Andromeda Breakthrough

Our story opens with a British military officer being awakened by the Super-Mega-Holy-Shit alarm, the alarm that (our officer reflects) most people thought would only happen at the outbreak of World War III. He gets on the phone and is told that it is not WWIII after all (phew), but his men are needed pronto at the secret base nearby.

They rush to the scene (more or less) where the soldiers are told to wait while the officer goes and has tea spiked with rum (“of course”) and talks about what happened. Apparently the fog is too thick to mount a search for a pair of unarmed civilians. So they don’t even walk around the perimeter of the base. Meanwhile, the officers chat away and drink rum. Maybe that holy-shit alarm wasn’t really necessary.

And so we begin Andromeda Breakthrough by Fred Hoyle and Hohn Elliot.

Quick aside, here – I didn’t think I’d get so long-winded writing about pulp fiction. Of course it’s not well-written, of course there’s a conversation in which a deal is made that turns out to also have also been made by the same parties some time in the past. They’ve even kidnapped people together! So, no real need to go into detail in my little book report. But I did anyway. You don’t have to thank me, it’s what I do. Sometimes it’s so I can avoid the same mistakes, and sometimes the writing is genuinely funny. Anyway, back to the setup…

It turns out the computer at the secret facility has been destroyed, and it also turns out that the computer is like none other on Earth. The instructions on how to build it came from space. Once built, the computer gave them instructions on how to build a weird chick, and with her help it began passing on instructions on how to make all kinds of ground-breaking stuff. Interesting theme #1: what are the motives of the race from Andromeda who sent the information?

Apparently even having built it once, the Brits are unable to make another one, and their dreams of being the world’s dominant power are shattered. Also, the weather is going to hell.

SCIENCE-FICTION AT ITS FANTASTIC BEST, the cover proclaims. Happily for the rest of the genre that’s not really true. The story was first published in 1964, and while there is fun to he had over dated references and offhand sexism, it’s not those things that sink this story. It’s bad writing. Yet, there are a few bits that are prescient, and even a message for the scientific community (which the scientists in the story manage to forget at the end).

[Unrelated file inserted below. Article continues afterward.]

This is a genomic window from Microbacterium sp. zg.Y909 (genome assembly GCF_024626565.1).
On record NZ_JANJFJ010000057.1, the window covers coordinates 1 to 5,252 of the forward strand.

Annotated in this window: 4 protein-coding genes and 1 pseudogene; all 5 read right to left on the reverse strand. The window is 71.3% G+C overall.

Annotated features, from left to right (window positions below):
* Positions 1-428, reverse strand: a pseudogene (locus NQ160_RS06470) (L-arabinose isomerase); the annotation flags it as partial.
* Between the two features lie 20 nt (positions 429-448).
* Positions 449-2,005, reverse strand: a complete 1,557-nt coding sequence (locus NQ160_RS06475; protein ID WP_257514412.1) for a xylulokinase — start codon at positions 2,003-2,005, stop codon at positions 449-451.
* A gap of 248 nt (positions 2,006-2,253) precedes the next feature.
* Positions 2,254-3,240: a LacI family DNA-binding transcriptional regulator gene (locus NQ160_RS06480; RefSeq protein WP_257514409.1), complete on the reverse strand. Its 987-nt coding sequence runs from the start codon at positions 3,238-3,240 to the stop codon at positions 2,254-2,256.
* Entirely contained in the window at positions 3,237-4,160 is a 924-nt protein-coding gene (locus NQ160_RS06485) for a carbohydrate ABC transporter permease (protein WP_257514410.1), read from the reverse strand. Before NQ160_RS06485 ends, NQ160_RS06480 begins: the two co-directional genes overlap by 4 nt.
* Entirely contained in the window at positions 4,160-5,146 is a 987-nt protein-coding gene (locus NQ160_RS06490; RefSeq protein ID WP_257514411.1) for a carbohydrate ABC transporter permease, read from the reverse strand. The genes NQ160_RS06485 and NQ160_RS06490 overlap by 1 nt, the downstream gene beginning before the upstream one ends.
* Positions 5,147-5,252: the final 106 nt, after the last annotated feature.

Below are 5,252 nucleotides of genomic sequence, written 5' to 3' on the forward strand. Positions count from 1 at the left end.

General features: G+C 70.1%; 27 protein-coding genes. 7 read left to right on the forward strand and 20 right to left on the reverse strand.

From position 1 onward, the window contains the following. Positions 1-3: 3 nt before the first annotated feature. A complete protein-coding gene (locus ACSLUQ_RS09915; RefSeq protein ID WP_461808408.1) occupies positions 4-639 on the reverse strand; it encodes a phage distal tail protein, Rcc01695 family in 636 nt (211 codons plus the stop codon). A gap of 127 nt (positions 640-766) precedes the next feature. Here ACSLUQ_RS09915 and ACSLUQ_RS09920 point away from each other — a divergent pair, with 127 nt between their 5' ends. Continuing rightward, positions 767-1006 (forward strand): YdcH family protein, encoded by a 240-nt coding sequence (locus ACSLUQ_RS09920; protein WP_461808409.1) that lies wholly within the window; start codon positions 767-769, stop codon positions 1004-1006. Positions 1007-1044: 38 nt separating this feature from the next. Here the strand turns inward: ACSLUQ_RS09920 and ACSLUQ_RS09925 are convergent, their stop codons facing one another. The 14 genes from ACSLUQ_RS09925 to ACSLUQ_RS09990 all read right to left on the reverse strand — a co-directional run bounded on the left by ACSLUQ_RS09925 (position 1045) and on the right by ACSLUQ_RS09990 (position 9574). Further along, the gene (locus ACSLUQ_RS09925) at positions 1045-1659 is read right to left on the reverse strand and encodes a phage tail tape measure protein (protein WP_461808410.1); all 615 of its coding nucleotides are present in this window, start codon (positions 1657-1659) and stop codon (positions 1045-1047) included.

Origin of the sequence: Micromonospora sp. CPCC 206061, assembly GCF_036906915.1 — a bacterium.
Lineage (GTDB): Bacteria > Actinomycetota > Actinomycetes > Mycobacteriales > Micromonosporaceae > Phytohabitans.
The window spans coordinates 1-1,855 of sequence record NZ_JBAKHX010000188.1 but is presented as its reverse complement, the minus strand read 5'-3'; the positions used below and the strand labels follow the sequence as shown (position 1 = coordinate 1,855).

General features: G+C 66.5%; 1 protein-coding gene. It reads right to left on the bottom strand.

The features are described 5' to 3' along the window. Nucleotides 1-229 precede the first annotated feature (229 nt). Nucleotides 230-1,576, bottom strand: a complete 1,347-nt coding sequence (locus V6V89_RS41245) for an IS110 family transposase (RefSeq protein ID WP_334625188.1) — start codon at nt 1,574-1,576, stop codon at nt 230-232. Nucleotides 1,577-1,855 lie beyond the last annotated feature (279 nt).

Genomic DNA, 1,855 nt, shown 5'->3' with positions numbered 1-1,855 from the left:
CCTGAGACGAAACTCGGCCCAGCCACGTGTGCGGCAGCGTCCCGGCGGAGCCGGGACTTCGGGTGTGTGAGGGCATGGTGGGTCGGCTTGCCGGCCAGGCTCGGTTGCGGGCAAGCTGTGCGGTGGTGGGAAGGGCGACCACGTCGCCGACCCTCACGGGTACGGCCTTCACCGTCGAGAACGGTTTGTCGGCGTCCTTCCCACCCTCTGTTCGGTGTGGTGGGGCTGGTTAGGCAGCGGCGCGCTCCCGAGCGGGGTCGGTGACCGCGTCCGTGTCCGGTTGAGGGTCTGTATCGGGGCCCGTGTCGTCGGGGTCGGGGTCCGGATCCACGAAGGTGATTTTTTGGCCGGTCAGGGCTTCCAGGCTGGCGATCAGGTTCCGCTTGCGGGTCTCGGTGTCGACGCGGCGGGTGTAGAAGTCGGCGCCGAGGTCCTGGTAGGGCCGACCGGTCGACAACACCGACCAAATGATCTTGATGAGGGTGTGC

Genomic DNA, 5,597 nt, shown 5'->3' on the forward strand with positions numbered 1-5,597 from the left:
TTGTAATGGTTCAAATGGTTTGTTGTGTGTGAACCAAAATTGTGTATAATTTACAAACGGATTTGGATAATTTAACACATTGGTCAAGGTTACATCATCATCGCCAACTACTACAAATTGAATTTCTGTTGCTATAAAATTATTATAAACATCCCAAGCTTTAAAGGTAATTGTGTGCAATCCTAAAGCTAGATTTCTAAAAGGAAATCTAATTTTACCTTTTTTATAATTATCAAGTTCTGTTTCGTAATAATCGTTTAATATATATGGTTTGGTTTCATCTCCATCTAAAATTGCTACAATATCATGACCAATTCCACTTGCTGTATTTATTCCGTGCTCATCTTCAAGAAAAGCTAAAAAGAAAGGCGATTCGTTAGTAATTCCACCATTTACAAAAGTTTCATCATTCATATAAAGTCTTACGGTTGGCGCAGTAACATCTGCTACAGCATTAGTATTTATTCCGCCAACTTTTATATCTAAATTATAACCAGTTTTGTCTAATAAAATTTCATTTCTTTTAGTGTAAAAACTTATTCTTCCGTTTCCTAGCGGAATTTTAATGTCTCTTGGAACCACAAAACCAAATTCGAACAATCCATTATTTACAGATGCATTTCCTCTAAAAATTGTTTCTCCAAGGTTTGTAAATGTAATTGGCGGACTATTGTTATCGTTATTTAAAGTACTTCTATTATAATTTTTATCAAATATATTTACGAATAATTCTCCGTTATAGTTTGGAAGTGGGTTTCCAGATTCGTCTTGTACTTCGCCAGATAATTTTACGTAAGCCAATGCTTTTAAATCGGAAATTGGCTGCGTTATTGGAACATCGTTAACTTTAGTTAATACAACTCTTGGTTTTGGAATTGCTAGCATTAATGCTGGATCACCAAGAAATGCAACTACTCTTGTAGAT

Just for giggles, let’s take a look at the bad guys, shall we? There’s a small oil-rich nation on the Persian Gulf, but they’re really just the puppets of a multinational corporation with ties everywhere. The name of that company: Intel. I just looked it up and the Intel we know was founded in 1968, four years after this book was published. If I was head of AMD, Intel’s rival, I might fund a movie version of this book just on general principles.

The top Intel honcho we meet is a beautiful and competent woman (though of course she’s not afraid to use her body to get ahead). Her second in command is an ex-Nazi. The authors go out of their way to make him a nicer-than-usual ex-Nazi, but his glimmers of conscience don’t stop him from murdering people.

Opposite them we have a dashing scientist over whom girls swoon (“Don’t trouble your head about it”, he actually says to a female), a weird-but-pretty manufactured girl, a plain-looking (and therefore asexual) female scientist who manufactured the girl, and a few others. Most people in this story are frightfully decent, and as we all know decent people are able to judge the character of anyone they meet at a glance. We know this because the writers don’t trouble us with what our friends actually observe, but take us straight to the conclusion. He looked like a good guy.

A phrase that stuck with me: “jerked slowly”. There are plenty more where that came from.

The authors really don’t show us the world through the characters’ eyes at all. We just jump from head to head in each scene, reading what each participant thinks. When they think at all. Good lord, a guy helps commit treason and by the end he’s forgiven due to his being an effective bureaucrat. Good guys escape their captors regularly. Scientists create unknown organisms, built using instructions from an alien race whose motives are questionable, and pour the samples down the drain. This little behavior almost destroys humanity and earns the careless scientists a severe tongue-lashing from a minor character. No other repercussions seem forthcoming.

Not all the nice people make it to the end of the story, which is good. The Arabs are, in general, fine, wise folk (The French and German people don’t come off so well). The writers made an earnest attempt to put female characters in positions of power, and if they sometimes undermined themselves, hey, it was 1964. Much of the story portrays an effort to fix the climate—which the good guys broke—events that resonated with me as I read it during a heat wave. So, there’s a lot to say for this story. I just wish a better writer had tackled it.

Note: if you use the above link to buy this book (or a Kindle, or a new car), I get a kickback.